ASOK15427U Issues in international development
MA Theory and Themes (MSc Curriculum 2015)
Course package (MSc 2015):
Knowledge, organisation and politics
BA-Undergraduates from foreign countries (exchange students) can sign up for this course
Despite unprecedented global economic growth during the last two centuries, the vast majority of the world’s population lives in poverty without adequate money, food, water, health care, education, and/or security. Despite countless efforts to improve livelihoods throughout the world, levels of inequality across and within nations are increasing. Between these lines of dismay, there are also strands of hope--success stories resulting from insightful domestic policies, visionary multi-lateral aid efforts, and revolutionary grassroots movements. This course will provide an undergraduate-level introduction to the study and practice, as well as the successes and failures, of international development. The course is divided into three sections. The first section is organized around the question: What are the causes of underdevelopment? This section will introduce the theoretical frameworks used to explain underdevelopment throughout the world. The second section is organized around the question: What are the solutions to underdevelopment? Here we will explore the practice of development since the 1950s by examining the different strategies that have been employed to alleviate underdevelopment in Latin America, South Asia, East Asia, and Africa. Through a wide range of reading materials, movies, lectures, and in-depth discussion sections, you will be exposed to competing answers to these two questions. In the third section, we will explore three specific topics in international development: gender, labor, and migration. Using country-specific case studies, you will have the opportunity to apply the theoretical and practical frameworks learned in the first two sections to assess the successes and failures of real-life cases. In addition to providing an introduction to international development, this course is designed to build your skills in analytical and critical thinking and debate.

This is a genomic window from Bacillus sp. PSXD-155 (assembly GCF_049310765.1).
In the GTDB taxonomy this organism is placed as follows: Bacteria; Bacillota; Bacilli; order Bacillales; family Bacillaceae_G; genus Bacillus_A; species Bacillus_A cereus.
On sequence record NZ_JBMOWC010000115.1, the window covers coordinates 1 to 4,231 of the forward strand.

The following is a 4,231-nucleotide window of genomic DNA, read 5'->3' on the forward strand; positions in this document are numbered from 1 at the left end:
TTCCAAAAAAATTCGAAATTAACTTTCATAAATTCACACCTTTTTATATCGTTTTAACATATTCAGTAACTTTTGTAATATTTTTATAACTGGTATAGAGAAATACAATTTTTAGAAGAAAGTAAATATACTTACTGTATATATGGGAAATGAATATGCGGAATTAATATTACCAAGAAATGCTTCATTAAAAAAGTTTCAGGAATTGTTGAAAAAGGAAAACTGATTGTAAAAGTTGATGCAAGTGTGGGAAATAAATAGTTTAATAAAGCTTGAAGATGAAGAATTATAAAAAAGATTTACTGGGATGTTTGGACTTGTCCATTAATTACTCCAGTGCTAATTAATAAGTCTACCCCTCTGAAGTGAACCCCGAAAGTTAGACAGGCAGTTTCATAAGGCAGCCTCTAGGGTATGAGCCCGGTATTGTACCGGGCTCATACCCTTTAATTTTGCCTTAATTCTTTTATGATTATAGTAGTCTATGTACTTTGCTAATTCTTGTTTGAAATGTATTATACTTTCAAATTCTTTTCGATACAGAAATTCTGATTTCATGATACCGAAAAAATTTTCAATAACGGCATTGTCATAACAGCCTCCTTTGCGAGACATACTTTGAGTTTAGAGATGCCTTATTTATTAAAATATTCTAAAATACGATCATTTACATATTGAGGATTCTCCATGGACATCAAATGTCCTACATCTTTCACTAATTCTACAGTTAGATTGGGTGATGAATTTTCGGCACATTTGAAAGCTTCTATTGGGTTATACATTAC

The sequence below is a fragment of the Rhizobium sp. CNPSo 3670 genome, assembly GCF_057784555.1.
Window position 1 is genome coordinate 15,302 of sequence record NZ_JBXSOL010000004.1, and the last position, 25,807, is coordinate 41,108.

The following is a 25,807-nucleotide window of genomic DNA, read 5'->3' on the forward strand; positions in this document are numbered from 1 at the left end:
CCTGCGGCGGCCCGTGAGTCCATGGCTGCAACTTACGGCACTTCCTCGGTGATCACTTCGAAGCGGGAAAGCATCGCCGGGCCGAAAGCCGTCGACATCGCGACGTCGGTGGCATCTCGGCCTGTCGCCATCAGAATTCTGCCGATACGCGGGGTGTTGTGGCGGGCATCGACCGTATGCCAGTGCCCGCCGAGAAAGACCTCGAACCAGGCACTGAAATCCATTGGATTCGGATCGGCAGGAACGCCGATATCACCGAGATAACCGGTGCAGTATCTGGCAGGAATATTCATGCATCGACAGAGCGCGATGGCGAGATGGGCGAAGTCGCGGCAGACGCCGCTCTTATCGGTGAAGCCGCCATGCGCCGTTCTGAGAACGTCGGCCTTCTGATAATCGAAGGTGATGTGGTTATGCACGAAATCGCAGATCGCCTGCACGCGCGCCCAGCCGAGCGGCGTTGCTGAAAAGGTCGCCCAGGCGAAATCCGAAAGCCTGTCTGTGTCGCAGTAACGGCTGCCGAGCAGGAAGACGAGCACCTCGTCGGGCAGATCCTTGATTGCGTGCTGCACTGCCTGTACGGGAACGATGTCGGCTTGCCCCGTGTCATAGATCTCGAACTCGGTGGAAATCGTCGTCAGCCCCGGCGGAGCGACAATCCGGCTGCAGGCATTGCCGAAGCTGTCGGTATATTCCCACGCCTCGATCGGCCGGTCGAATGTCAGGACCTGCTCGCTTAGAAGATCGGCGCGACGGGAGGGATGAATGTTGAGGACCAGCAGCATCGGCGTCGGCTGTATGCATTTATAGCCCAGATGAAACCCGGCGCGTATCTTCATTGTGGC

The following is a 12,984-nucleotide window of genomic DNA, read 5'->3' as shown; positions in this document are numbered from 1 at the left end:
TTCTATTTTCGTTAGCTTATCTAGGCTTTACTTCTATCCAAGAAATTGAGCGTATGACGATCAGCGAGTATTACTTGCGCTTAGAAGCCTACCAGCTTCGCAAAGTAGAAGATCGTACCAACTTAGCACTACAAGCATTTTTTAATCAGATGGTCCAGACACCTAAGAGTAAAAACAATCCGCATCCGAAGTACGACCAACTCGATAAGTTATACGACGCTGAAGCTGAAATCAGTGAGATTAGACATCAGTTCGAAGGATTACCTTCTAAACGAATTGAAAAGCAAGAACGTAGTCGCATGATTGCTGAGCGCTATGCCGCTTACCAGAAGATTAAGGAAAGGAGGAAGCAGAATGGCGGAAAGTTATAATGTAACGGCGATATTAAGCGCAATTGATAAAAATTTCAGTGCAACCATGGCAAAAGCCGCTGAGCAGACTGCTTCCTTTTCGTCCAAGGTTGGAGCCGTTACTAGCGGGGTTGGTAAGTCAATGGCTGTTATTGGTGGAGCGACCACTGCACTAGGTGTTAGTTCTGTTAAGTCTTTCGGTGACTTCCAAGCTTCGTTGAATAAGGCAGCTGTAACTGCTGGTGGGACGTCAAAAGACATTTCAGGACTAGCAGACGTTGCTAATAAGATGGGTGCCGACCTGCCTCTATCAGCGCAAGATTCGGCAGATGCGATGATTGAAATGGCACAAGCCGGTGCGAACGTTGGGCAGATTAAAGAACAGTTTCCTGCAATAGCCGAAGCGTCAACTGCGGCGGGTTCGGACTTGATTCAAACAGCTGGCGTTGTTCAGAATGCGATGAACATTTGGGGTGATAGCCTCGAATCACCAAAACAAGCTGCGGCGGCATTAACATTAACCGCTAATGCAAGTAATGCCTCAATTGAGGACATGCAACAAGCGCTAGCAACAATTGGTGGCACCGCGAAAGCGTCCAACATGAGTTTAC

By the end of the course, students have
- broad theories and policies of international development from 1950 to present.
- analytically evaluate opposing theories and policies
- to apply theoretical framework and historical knowledge of practices to examine and analyse particular themes in development
- in debate
Syllabus available upon request
Registration deadline for courses is June 1 for Autumn semester and December 1 for Spring semester.
Registration deadline for Summer school is June 1.
When registered you will be signed up for exam.
- 7,5 ECTS
- Type of assessment
- PortfolioIndividual or group. A portfolio assignment is defined as a series of short assignments during the course that address one or more set questions and feedback is offered during the course. All of the assignments are submitted together for assessment at the end of the course. The portfolio assignments must be no longer than 10 pages. For group assignments, an extra 5 pages is added per additional student. Further details for this exam form can be found in the Curriculum and in the General Guide to Examinations at KUnet.
- Exam registration requirements
Sociology students must be enrolled under MSc Curriculum 2015 to take this exam
Credit students must be at master level.
- Marking scale
- 7-point grading scale
- Censorship form
- No external censorship
- Exam period
Submission dates and time will be available at KUnet, www.kunet.dk. Exchange students and danish full degree guest students please see the homepage of Sociology; http://www.soc.ku.dk/english/education/exams/ and http://www.soc.ku.dk/uddannelser/meritstuderende/eksamen
At re-exam, the form of examination is the same as ordinary exam.
If the form of examination is ”active participation” the re-examination form is always “free written take-home essay”.
Criteria for exam assesment
Please see the learning outcome.
- Course Preparation